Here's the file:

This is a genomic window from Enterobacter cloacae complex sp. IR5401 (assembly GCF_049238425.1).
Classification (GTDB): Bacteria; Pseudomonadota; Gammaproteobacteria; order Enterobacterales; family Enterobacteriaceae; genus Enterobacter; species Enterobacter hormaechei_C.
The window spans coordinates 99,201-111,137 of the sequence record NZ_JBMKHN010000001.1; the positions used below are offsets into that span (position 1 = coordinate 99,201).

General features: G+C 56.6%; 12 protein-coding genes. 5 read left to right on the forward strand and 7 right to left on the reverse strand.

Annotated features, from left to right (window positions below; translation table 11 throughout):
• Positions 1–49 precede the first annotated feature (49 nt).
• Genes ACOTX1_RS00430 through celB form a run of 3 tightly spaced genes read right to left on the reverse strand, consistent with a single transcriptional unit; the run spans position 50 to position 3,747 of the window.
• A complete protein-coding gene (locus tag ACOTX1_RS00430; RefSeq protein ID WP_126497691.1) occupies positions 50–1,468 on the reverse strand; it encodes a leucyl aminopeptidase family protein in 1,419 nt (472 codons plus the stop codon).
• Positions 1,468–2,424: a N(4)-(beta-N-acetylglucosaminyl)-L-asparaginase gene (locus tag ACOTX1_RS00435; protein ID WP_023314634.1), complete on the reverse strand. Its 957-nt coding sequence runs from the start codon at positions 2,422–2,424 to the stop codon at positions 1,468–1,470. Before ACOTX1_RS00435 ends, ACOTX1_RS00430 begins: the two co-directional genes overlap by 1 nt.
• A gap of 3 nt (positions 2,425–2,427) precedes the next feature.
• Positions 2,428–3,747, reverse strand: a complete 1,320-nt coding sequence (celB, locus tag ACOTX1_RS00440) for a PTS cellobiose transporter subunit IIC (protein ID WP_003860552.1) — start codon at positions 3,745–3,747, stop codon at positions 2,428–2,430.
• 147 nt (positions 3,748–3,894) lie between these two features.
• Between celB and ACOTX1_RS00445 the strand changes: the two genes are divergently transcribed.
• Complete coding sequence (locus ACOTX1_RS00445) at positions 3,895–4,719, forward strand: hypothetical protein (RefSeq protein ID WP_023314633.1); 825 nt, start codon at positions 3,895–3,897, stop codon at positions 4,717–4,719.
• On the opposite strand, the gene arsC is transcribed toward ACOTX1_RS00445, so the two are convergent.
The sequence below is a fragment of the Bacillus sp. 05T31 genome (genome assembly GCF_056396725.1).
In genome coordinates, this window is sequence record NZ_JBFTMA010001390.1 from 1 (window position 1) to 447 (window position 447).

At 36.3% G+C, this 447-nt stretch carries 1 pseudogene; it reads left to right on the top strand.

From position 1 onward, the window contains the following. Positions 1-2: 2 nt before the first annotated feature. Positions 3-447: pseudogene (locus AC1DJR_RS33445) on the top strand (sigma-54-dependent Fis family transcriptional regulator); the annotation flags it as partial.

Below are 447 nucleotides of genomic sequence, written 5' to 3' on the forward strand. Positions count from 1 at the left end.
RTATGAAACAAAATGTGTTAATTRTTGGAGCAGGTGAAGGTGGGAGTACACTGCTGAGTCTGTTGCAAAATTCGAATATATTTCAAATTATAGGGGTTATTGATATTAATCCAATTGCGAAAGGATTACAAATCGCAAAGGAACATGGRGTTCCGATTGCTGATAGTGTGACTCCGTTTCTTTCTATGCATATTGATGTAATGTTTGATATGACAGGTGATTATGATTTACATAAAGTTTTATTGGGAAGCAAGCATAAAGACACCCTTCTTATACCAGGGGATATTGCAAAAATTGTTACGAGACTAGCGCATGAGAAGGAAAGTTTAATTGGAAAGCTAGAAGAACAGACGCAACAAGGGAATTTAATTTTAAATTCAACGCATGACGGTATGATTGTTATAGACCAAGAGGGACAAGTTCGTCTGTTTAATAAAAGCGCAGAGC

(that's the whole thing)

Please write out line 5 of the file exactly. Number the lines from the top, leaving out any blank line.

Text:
Annotated features, from left to right (window positions below; translation table 11 throughout):